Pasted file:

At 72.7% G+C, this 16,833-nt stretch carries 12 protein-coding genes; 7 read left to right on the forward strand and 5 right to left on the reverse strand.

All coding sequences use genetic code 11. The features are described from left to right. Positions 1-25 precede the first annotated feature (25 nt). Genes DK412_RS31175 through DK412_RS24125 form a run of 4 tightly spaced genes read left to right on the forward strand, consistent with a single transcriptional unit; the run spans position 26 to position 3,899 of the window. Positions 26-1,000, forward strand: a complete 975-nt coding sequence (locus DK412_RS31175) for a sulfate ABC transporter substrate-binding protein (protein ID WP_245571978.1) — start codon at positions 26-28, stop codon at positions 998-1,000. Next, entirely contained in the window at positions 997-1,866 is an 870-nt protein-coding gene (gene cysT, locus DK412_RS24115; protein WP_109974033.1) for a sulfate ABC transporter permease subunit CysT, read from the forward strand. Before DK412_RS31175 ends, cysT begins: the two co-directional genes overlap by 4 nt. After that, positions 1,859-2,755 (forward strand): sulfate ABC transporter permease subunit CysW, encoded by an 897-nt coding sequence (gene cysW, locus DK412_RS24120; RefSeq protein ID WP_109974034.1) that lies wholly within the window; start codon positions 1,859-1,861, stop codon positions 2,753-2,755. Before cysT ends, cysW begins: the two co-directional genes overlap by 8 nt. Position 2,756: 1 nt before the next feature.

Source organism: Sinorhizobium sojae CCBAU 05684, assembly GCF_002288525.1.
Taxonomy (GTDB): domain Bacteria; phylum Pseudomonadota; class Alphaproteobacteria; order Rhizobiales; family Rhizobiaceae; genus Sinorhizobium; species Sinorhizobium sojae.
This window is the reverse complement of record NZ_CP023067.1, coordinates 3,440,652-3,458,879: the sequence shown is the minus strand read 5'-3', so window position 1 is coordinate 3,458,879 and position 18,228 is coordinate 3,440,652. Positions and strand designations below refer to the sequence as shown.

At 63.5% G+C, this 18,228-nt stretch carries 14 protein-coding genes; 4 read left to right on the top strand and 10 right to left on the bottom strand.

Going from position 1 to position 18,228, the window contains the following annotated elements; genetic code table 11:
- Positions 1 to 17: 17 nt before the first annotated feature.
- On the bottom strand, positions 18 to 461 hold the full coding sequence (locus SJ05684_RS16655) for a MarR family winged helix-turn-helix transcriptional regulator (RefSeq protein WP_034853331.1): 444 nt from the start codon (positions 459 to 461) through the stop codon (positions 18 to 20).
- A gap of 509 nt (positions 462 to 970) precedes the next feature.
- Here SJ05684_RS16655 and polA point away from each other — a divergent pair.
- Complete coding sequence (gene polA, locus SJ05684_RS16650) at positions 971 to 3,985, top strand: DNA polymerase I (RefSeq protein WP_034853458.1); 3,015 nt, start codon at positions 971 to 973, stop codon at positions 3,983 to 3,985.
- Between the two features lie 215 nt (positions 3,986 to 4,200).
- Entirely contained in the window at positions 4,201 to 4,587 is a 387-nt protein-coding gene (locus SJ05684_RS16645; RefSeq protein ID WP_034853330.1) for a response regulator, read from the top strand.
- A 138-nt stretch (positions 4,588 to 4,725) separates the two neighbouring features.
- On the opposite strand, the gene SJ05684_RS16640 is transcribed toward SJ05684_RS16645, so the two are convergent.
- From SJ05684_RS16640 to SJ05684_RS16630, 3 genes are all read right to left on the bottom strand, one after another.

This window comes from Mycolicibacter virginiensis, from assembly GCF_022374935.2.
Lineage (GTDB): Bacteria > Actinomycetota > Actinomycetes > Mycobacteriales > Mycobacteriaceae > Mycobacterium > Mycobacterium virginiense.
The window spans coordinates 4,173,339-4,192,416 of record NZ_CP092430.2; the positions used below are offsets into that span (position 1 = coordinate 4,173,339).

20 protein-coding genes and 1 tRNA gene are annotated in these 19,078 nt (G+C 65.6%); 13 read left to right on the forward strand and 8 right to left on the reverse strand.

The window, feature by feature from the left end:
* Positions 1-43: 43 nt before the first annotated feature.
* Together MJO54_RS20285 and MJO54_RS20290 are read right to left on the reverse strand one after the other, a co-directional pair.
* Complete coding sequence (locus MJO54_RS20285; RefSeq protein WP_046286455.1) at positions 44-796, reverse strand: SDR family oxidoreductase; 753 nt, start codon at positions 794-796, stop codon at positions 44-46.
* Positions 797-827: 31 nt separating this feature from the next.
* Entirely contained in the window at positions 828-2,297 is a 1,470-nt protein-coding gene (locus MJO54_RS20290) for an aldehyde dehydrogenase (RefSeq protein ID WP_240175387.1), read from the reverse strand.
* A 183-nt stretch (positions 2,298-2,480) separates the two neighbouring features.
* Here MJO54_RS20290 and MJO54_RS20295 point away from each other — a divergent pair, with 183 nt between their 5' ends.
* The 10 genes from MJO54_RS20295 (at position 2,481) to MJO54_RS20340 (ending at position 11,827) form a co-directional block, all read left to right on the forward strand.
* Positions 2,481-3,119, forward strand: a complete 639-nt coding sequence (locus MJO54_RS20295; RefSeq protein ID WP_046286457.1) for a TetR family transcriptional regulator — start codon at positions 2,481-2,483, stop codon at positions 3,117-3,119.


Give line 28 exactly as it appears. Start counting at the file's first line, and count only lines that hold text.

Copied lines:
* A 183-nt stretch (positions 2,298-2,480) separates the two neighbouring features.